One year ago, I was 30 years old, leading a $100-million-plus business as head of an Asia-Pacific-wide sales team for Google, and making more money than I ever imagined. I had lived in New York, San Francisco, Bangkok and Singapore, and travelled to over 50 countries. All this because six years before, I landed my dream job at Google in corporate strategy.
I found myself on a secondment in Ghana developing national Internet infrastructure. On my way to a voodoo ceremony with a Ghanian tour guide, I reflected on my career path, admitting to him that I'd lost focus and felt unfulfilled. What he told me changed the course of my life: "You either work on something you love, or work because it supports the people you love."
That's when I quit Google.
For years, I had structured my life around achieving work-related success: Work hard, get promoted, make more money. Lather, rinse, repeat. I craved the validation of corporate success. I wanted badly to be recognized for my intelligence, for my parents to be proud of me, and to feel important. For the first time in my life, the excitement of another promotion or more money was non-existent. I felt empty, in need of change, despite having the dream job I always wanted.
In typical form for someone who spent his formative years at Google, I created a data-driven process to uncover what I loved. My Web-based project was called TimeOn (a word play on "time off") and it involved documenting everything about my daily routines, interactions and experiences. Scoring metrics like Happiness (1-10) and Meaning (1-10) on a spreadsheet, I sought to understand my life better to set out on my future path.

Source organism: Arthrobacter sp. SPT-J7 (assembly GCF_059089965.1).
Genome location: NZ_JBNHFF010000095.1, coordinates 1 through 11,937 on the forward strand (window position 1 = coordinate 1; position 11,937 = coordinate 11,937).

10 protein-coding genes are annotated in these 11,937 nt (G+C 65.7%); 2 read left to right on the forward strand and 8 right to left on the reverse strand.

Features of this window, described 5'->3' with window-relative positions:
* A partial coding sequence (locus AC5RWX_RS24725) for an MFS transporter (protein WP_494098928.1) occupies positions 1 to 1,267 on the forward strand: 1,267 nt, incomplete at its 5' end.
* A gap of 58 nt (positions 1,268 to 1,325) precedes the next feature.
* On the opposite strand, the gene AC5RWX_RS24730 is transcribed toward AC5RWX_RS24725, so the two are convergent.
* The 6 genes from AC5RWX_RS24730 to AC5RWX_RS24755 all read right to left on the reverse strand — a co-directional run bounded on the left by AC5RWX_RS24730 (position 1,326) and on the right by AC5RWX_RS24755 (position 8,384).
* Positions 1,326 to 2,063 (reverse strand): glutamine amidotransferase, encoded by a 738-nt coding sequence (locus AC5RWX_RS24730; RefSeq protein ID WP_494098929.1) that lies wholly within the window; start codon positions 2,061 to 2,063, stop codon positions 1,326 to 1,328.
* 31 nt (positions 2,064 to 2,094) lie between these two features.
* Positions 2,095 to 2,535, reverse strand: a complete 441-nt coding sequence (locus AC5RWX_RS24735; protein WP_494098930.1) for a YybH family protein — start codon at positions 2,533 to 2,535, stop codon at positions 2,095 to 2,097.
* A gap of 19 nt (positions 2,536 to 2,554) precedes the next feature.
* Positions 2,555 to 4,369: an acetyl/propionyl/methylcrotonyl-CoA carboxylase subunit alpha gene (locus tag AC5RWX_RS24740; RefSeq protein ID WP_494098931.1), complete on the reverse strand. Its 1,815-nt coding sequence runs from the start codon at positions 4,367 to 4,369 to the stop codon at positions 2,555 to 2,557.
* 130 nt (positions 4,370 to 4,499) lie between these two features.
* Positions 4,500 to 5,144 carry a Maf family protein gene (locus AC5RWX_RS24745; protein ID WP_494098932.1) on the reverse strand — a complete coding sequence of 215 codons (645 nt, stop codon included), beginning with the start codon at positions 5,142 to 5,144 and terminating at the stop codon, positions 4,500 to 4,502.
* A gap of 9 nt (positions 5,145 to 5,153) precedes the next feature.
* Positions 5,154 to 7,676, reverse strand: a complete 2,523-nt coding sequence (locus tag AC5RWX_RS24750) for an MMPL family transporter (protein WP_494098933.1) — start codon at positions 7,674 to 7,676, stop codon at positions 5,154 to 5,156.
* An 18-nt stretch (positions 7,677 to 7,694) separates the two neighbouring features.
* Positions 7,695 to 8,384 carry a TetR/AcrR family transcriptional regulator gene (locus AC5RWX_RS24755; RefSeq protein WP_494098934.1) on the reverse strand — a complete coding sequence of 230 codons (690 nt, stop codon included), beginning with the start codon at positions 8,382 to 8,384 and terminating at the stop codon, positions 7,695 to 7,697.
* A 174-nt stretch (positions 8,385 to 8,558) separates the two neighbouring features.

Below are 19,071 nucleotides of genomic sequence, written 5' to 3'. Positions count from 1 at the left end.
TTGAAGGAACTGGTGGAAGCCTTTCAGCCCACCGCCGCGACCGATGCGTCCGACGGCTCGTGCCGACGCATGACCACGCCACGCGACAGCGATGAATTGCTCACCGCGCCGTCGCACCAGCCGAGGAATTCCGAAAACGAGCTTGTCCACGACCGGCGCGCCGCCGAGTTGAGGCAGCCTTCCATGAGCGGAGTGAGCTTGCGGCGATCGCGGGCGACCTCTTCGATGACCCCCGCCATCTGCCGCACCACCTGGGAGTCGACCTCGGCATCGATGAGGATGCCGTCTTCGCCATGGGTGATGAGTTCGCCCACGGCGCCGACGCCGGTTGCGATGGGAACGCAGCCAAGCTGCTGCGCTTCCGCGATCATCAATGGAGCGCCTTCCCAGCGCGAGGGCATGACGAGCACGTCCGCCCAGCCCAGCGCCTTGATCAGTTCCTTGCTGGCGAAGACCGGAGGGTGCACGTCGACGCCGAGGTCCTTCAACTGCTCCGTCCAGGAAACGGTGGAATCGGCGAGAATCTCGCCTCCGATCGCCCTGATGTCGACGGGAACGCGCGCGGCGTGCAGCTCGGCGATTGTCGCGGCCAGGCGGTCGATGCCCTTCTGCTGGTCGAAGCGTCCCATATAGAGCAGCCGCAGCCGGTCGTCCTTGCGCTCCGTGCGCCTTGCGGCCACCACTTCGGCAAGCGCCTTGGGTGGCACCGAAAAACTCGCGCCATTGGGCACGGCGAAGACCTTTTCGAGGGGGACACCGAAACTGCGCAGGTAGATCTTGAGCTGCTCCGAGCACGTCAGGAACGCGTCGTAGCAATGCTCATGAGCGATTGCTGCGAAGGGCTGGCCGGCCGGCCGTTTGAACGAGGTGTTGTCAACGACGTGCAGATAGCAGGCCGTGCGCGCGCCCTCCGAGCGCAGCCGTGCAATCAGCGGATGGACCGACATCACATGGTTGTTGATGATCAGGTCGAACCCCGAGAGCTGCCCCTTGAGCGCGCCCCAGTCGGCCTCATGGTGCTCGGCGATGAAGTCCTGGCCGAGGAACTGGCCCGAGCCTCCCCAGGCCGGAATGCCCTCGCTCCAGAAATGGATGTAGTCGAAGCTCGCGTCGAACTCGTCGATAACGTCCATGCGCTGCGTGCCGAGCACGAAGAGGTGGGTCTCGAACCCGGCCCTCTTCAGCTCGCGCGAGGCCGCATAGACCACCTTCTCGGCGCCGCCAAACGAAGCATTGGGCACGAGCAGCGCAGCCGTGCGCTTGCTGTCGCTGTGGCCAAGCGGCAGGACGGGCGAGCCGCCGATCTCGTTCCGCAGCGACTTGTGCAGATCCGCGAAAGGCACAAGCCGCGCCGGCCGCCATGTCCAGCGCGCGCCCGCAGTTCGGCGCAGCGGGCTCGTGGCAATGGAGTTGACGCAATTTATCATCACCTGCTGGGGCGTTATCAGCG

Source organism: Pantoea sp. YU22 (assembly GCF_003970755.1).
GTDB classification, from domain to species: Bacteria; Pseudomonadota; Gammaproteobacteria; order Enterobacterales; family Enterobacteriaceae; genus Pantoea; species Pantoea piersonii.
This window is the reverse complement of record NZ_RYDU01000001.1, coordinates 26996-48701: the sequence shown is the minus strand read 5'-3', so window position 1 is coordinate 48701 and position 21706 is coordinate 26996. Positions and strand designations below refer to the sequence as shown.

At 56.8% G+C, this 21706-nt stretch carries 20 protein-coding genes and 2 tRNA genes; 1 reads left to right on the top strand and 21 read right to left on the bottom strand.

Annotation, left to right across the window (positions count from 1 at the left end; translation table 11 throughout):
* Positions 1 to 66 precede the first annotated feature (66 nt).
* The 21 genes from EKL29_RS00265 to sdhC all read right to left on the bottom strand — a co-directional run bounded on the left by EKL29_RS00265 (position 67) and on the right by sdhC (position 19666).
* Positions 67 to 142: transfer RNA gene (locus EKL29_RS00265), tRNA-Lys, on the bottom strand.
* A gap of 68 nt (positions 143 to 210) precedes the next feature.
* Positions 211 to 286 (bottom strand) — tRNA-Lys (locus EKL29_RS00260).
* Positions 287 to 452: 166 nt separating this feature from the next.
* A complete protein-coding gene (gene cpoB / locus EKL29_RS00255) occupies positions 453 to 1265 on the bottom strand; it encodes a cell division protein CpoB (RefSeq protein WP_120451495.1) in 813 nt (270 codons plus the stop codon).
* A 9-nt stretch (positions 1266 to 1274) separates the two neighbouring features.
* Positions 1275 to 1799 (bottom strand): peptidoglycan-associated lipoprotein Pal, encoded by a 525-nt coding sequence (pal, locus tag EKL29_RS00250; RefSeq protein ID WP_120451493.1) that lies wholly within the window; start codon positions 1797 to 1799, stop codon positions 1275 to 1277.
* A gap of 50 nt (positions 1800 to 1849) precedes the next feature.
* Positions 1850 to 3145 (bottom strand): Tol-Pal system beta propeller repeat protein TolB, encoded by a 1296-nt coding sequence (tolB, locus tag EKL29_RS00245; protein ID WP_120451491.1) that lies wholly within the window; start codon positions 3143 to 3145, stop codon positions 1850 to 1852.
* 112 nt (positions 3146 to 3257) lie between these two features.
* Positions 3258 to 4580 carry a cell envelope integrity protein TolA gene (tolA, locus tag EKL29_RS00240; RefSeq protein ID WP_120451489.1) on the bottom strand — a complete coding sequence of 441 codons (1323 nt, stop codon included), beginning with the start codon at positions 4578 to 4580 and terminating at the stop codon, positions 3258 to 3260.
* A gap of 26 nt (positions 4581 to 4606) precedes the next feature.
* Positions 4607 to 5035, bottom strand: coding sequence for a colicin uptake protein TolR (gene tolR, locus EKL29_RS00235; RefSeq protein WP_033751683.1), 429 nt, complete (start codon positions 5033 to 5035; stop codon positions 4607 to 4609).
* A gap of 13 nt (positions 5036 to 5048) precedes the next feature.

Armed with TimeOn, I travelled to Japan, where I worked as a back-country ski tour guide, all the while fastidiously cataloguing my experiences. Meditating for months in the beautiful landscape of Japan, I had a revelation that would guide me toward building my current business, Tokyo Smoke, with my father. My data from TimeOn reflected that I was happiest when I talked to people I loved and about things that I loved.
The three passions in particular are coffee, clothing and cannabis. I love a good coffee, and one major perk of Google is that every office is kitted out with the fanciest of fancy espresso machines.
Fashion and design have shaped my life. My grandfather founded a women's clothing company called Mister Leonard. My father, Lorne Gertner, an architect by trade and lifelong entrepreneur, co-founded Cannasat Therapeutics, the first publicly traded cannabis company in Canada, more than a decade ago. My mother, a designer, has been a huge creative influence in my life and pointed me in the direction of branding and retail.
I flew back to Toronto to work closely with my father to develop a brand that would redefine the cannabis marketplace. We opened up Tokyo Smoke's first showroom, which features a coffee bar, branded clothing and cannabis paraphernalia, such as lighters and rolling papers.
Tokyo Smoke wasn't to be a Bob Marley-inspired head shop, or one of the many illegal dispensaries, but instead a home to the creative class. Our men's clothes are classic and stylish. We also have developed a set of proprietary cannabis strains, which provide consumers four distinct and consistent experiences. Tokyo Smoke cannabis will be on shelves in legal recreational dispensaries in the United States later this year. We will closely monitor legislative developments in Canada and plan to release our brand of cannabis in-line with the Liberal government's upcoming repeal of marijuana prohibition.
I believe cannabis is the next Internet – an immense and untrammelled new market opportunity – and Tokyo Smoke is gearing up to take advantage of it. At least 10 per cent of North Americans consume cannabis on a regular basis and consumer product brands have yet to enter this enticing, mainstream, rapidly legalizing space.
In the coming months, we plan to open coffee shops in Seattle and Los Angeles, while the first line of Tokyo Smoke-branded cannabis ships to independent retailers in California, Oregon, and Washington State, with clothing not far behind.
Looking back at my time in Ghana with the guide, I find myself smiling. Today, I'm not distracted with the career ladder but instead stimulated by the power of beginning a meaningful journey doing something I genuinely love.
Alan Gertner is the co-founder of Tokyo Smoke, an international coffee, clothing and cannabis brand.